“Cured Alright”: Freedom, Humanity and Beethoven’s Ninth Symphony
Paper by Sanni Fronstenson. Viewed on DVD.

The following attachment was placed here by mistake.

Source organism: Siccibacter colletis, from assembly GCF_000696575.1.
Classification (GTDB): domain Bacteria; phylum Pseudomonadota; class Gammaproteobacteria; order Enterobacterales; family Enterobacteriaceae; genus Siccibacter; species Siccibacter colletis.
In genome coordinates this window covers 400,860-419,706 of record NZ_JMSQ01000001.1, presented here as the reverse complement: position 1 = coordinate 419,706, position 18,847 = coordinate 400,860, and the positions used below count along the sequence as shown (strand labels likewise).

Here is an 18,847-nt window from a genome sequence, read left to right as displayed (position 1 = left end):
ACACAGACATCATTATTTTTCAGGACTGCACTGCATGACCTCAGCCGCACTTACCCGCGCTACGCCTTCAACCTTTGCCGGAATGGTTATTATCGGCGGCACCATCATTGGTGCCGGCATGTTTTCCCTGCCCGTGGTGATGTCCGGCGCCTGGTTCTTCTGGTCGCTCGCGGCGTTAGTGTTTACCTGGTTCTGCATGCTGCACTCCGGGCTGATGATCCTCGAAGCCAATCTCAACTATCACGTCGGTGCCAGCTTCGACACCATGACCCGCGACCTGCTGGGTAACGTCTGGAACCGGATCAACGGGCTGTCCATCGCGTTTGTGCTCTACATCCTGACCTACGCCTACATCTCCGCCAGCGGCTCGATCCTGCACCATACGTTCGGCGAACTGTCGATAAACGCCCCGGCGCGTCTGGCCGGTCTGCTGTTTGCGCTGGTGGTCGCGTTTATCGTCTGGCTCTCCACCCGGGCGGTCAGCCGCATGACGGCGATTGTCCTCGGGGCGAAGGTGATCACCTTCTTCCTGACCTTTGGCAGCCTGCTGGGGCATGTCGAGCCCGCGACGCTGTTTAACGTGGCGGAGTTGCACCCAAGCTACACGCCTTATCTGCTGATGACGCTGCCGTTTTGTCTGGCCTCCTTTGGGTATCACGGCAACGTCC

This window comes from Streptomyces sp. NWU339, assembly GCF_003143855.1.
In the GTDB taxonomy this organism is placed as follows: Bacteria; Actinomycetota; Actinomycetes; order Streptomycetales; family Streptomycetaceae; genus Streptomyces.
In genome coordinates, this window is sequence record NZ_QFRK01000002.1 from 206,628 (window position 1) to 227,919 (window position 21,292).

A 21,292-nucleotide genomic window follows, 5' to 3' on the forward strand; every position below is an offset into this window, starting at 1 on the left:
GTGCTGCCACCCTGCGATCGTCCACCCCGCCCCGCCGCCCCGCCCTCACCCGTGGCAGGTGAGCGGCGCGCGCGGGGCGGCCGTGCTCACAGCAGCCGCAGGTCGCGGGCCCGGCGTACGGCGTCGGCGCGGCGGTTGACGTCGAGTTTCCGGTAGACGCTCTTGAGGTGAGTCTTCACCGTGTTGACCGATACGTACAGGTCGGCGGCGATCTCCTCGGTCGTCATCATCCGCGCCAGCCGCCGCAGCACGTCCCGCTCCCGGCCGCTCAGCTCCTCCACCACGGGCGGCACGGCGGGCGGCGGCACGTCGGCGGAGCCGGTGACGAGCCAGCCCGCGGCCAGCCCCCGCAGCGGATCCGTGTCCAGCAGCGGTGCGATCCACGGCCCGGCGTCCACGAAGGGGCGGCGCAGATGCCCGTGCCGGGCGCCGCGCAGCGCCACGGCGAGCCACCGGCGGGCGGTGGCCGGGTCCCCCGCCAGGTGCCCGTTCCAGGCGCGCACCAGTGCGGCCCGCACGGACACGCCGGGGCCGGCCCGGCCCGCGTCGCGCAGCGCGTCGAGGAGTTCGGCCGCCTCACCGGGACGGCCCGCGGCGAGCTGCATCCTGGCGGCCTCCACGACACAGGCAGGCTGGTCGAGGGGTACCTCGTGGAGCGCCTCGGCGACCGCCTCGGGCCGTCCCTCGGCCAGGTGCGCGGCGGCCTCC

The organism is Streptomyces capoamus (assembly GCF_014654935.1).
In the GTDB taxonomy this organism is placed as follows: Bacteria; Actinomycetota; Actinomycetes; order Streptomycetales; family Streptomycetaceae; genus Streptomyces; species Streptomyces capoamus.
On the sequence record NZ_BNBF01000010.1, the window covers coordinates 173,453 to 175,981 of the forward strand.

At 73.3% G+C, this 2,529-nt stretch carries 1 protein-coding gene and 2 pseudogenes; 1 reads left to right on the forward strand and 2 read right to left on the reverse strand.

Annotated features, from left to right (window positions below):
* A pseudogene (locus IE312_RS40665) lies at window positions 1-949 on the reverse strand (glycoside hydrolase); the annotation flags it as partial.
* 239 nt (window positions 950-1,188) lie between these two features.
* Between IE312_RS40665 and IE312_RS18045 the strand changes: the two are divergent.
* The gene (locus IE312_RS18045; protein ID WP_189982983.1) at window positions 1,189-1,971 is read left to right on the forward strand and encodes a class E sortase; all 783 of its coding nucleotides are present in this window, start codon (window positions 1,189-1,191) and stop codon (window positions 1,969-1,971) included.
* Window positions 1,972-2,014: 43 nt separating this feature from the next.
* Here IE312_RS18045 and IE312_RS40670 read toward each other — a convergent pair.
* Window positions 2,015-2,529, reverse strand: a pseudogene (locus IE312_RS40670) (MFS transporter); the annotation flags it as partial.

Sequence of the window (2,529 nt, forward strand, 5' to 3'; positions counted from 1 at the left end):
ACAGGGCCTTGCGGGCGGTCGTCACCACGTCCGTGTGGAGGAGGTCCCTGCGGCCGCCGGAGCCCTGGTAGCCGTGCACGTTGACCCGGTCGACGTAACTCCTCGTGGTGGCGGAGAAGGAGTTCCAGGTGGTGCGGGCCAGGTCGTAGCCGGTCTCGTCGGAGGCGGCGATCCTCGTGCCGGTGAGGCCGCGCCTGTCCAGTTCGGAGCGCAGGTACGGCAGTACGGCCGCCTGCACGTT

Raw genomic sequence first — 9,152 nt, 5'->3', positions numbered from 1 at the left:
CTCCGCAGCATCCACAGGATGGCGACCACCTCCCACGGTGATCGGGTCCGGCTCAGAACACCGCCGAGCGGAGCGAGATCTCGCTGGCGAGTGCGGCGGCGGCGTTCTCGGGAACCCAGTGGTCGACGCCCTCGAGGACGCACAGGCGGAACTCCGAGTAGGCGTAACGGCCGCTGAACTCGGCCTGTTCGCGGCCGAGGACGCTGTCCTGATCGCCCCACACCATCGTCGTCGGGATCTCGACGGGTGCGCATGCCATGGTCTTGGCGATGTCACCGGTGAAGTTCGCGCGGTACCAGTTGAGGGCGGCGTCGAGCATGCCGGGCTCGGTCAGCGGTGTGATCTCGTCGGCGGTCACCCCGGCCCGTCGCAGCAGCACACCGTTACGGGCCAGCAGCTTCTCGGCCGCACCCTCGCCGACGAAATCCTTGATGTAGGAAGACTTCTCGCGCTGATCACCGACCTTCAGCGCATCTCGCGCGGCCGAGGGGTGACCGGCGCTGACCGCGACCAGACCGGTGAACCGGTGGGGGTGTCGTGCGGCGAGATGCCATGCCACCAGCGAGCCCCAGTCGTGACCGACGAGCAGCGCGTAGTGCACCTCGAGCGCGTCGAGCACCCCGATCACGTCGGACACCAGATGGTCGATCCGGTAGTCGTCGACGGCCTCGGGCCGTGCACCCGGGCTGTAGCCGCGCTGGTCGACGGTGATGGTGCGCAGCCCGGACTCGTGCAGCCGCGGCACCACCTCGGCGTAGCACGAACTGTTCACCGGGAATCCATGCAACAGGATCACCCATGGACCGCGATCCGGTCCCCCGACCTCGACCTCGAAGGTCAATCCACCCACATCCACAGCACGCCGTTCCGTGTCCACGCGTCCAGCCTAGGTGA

Stanley Kubrick remains one of the few directors in film history who embraced the horrors of humanity as an inseparable component of its beauty—which is perhaps why some of his films still stand among the most controversial classics of all time. Though Kubrick began his involvement with media as a staff photographer for Look magazine at age seventeen, his exposure to films from the Museum of Modern Art quickly swung his interest toward the silver screen. He completed several pet projects before making Killers Kiss in 1955, which earned him his first critical support as a director. In 1962 he released the controversial Lolita, which paved the way for a decade of harrowing classics, including Dr Strangelove (1964), 2001 (1968), and A Clockwork Orange (1971). The latter of these films is based on the novel of the same name, published by Anthony Burgess, who wrote it after his own wife was assaulted and raped by American soldiers stationed in London. The work serves as his emotional exploration of the traumatic event, a reflection upon the nature of human morality and its reliance upon freedom of choice—and Kubrick’s adaptation is faithful to these thematic concerns. McDougal’s discussion of the director’s biography notes that Clockwork remains the most controversial of Kubrick’s works, even to this day, for its bombardment of unapologetically visceral images—of ultra-violence, graphic sexuality and sexual abuse (2003). The work is a narrative of dystopian science fiction that explores a sexually and emotionally dissociated future London, focusing on a violent and immoral protagonist, Alex, who exemplifies this dissociation to an extreme degree. At the same time, the film also employs the works of several classical musicians throughout, primarily those of Ludwig Van Beethoven, to parallel the sex and violence displayed onscreen. The film uses the relationship between Alex and Beethoven as a primary device of its meditation upon the nature of human freedom. That is, these contrasting figures are used to illustrate that the human freedom we so cherish is really a double edged sword—it is a human choice, which allows the human evils in Alex to exist just as readily as it allows for the existence of those human splendors in Beethoven’s symphonies. But again, Kubrick embraces both ends of this spectrum equally, as equally vital components of human existence. His use of Beethoven’s Ninth Symphony throughout the film as an accompaniment to cruelty and aggression, particularly in the Ludovico treatment scene, expresses the extraordinary flexibility which exists singularly in free will—and further, combined with several other cinematographic techniques from the scene, implies that removing this choice from Alex, even if it is the choice to be malevolent, destroys free will itself and therefore the very fabric of his humanity.